Peer review information
Nature thanks the anonymous reviewers for their contribution to the peer review of this work. Peer reviewer reports are available.
Publisher’s note Springer Nature remains neutral with regard to jurisdictional claims in published maps and institutional affiliations.
Extended data figures and tables
Extended Data Fig. 1 Schizophrenia case-control enrichment in constrained genes (pLI > 0.9) in different SCHEMA cohorts (n = 22,444 cases and n = 39,837 controls).
The odds ratio and standard error of PTVs and synonymous variants are provided for each cohort. The meta-analyzed odds ratio and standard error is calculated using inverse-variance. PTVs show consistent signals across the different cohorts, and synonymous variants do not deviate from expectation. Bars represent the 95% CIs of the point estimates.
Extended Data Fig. 2 Schizophrenia case-control enrichment in constrained genes (pLI > 0.9) stratified by different variant annotations and inferred consequences (n = 22,444 cases and n = 39,837 controls).
LoF: all loss-of-function or PTVs; LoFHC: high-confidence LOFTEE PTVs; LoFLC: low-confidence based on LOFTEE; MPC > 3: missense variants with MPC > 3; MPC 2 - 3: missense variants with MPC 2 - 3; Other missense: missense variants with MPC < 2; Syn: synonymous variants. The dot represents the odds ratio, and the bars represent the 95% CIs of the point estimates.
Extended Data Fig. 3 Enrichment of URVs in n = 4,403 ASD and n = 3,292 ADHD cases compared to n = 5,220 controls stratified by variant annotation and consequences in constrained genes (pLI > 0.9).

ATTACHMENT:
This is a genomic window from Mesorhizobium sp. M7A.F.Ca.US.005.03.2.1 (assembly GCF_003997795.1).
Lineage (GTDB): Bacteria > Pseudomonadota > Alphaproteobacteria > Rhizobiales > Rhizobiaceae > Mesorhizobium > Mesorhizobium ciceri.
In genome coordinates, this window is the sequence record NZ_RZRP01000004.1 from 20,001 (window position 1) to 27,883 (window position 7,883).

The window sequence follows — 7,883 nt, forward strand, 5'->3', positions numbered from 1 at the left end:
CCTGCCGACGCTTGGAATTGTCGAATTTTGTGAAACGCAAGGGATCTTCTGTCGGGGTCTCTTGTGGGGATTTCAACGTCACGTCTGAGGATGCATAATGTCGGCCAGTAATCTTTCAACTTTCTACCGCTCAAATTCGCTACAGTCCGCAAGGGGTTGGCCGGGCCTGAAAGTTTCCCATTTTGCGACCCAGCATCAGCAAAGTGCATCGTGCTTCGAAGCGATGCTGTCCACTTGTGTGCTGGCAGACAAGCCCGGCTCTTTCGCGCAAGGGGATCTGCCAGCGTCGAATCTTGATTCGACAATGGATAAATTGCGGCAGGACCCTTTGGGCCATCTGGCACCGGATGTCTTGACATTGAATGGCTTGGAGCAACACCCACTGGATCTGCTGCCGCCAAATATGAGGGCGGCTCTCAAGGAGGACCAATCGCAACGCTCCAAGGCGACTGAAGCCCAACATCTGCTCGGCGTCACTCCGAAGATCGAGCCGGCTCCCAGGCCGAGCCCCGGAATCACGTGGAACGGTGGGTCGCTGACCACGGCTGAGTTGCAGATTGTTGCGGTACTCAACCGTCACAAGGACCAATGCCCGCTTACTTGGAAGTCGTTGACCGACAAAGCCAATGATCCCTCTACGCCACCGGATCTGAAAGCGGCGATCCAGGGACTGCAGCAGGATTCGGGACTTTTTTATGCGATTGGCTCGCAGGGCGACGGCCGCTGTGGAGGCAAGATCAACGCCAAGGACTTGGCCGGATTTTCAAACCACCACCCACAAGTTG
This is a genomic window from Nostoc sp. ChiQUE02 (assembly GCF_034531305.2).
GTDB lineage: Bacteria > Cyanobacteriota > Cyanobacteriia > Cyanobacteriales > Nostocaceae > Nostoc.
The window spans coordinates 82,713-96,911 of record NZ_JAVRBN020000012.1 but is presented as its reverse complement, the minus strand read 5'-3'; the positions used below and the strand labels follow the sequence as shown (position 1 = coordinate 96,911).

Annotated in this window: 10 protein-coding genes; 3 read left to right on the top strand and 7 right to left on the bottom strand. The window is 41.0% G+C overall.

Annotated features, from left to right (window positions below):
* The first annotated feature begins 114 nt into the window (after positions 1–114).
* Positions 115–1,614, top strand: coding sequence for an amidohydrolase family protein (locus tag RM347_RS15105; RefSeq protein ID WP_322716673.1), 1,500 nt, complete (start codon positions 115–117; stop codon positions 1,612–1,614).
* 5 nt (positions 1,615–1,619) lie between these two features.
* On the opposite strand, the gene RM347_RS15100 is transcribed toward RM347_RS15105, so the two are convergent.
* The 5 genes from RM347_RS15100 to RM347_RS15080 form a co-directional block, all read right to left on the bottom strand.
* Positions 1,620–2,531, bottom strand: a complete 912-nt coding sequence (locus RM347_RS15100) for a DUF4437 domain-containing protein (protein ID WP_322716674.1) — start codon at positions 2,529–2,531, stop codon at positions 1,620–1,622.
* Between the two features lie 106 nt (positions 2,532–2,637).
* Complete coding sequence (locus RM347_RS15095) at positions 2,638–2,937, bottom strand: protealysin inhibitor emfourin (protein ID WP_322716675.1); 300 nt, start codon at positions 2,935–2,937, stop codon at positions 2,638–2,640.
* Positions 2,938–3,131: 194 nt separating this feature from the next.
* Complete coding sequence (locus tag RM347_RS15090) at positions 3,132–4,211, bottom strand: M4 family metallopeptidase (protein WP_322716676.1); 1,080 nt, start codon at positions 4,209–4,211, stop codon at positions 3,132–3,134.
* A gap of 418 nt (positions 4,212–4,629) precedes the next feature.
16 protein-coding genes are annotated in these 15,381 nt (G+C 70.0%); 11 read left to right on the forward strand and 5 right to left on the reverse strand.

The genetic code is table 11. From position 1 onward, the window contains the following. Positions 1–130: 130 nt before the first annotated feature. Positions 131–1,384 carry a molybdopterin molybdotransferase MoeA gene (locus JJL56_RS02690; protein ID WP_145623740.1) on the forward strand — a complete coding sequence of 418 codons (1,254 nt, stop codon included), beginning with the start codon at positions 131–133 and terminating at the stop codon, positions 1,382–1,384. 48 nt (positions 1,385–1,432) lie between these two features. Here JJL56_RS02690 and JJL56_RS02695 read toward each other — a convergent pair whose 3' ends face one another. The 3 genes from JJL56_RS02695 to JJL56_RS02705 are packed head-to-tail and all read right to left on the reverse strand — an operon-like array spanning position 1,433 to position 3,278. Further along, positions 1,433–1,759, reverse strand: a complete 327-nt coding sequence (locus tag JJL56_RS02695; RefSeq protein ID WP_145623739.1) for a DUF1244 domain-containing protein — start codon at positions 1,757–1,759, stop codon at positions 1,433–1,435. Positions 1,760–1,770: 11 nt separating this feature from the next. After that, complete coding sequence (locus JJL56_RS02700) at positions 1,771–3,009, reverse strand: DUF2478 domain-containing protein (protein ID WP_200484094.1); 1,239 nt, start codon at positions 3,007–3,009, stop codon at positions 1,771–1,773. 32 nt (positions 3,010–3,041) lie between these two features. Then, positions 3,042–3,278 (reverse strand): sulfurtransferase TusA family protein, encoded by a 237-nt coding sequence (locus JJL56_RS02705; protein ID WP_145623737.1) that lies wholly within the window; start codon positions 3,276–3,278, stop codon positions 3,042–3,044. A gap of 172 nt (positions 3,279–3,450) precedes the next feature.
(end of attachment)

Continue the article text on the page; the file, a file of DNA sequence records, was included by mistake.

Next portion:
Two-sided P values from logistic regression displayed are from comparing the burden of variants of the labeled consequence in cases compared to controls. The dot represents the odds ratio, and the bars represent the 95% CIs of the point estimates.
Extended Data Fig. 4 Schizophrenia case-control gene set enrichment in brain and non-brain GTEx tissues.
We test for the burden of rare PTVs in genes with the strongest specific expression in that tissue type relative to other tissues as defined in30. Gene set burden statistics are calculated using a logistic regression model of rare variants from n = 22,444 cases and n = 39,837 controls. We report two-sided P values. Each bar is a different tissue in GTEx, grouped by whether it is part of the central nervous system and sorted by P value (Supplementary Table 8).
This file contains Supplementary Methods, Supplementary Figs. 1–23, Supplementary Tables 2 and 3, full descriptions for Supplementary Tables 1–13, Supplementary Note and Supplementary References. See contents page for details.
Supplementary Tables 1 and 4–13; see Supplementary Information document for full descriptions.
About this article
Cite this article
Singh, T., Poterba, T., Curtis, D. et al. Rare coding variants in ten genes confer substantial risk for schizophrenia. Nature 604, 509–516 (2022). https://doi.org/10.1038/s41586-022-04556-w
Nature Reviews Genetics (2022)
Ultra-rare and common genetic variant analysis converge to implicate negative selection and neuronal processes in the aetiology of schizophrenia
Molecular Psychiatry (2022)
Nature Reviews Neuroscience (2022)
Rare variants implicate NMDA receptor signaling and cerebellar gene networks in risk for bipolar disorder
Molecular Psychiatry (2022)